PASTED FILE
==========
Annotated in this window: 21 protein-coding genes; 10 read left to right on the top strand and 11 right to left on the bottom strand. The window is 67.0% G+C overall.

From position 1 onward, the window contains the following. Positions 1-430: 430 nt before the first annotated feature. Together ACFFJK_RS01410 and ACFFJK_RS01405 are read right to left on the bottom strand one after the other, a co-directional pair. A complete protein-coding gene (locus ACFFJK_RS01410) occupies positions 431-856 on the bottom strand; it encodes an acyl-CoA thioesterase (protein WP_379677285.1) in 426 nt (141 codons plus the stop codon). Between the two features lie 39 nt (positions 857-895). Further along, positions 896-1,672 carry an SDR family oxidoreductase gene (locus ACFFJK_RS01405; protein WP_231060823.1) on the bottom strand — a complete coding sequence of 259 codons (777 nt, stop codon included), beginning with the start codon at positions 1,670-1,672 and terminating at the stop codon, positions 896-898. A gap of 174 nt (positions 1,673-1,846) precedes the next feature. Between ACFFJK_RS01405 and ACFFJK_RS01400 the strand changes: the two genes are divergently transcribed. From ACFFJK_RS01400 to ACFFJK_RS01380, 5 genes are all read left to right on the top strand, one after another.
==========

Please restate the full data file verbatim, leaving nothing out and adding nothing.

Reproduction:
Annotated in this window: 21 protein-coding genes; 10 read left to right on the top strand and 11 right to left on the bottom strand. The window is 67.0% G+C overall.

From position 1 onward, the window contains the following. Positions 1-430: 430 nt before the first annotated feature. Together ACFFJK_RS01410 and ACFFJK_RS01405 are read right to left on the bottom strand one after the other, a co-directional pair. A complete protein-coding gene (locus ACFFJK_RS01410) occupies positions 431-856 on the bottom strand; it encodes an acyl-CoA thioesterase (protein WP_379677285.1) in 426 nt (141 codons plus the stop codon). Between the two features lie 39 nt (positions 857-895). Further along, positions 896-1,672 carry an SDR family oxidoreductase gene (locus ACFFJK_RS01405; protein WP_231060823.1) on the bottom strand — a complete coding sequence of 259 codons (777 nt, stop codon included), beginning with the start codon at positions 1,670-1,672 and terminating at the stop codon, positions 896-898. A gap of 174 nt (positions 1,673-1,846) precedes the next feature. Between ACFFJK_RS01405 and ACFFJK_RS01400 the strand changes: the two genes are divergently transcribed. From ACFFJK_RS01400 to ACFFJK_RS01380, 5 genes are all read left to right on the top strand, one after another.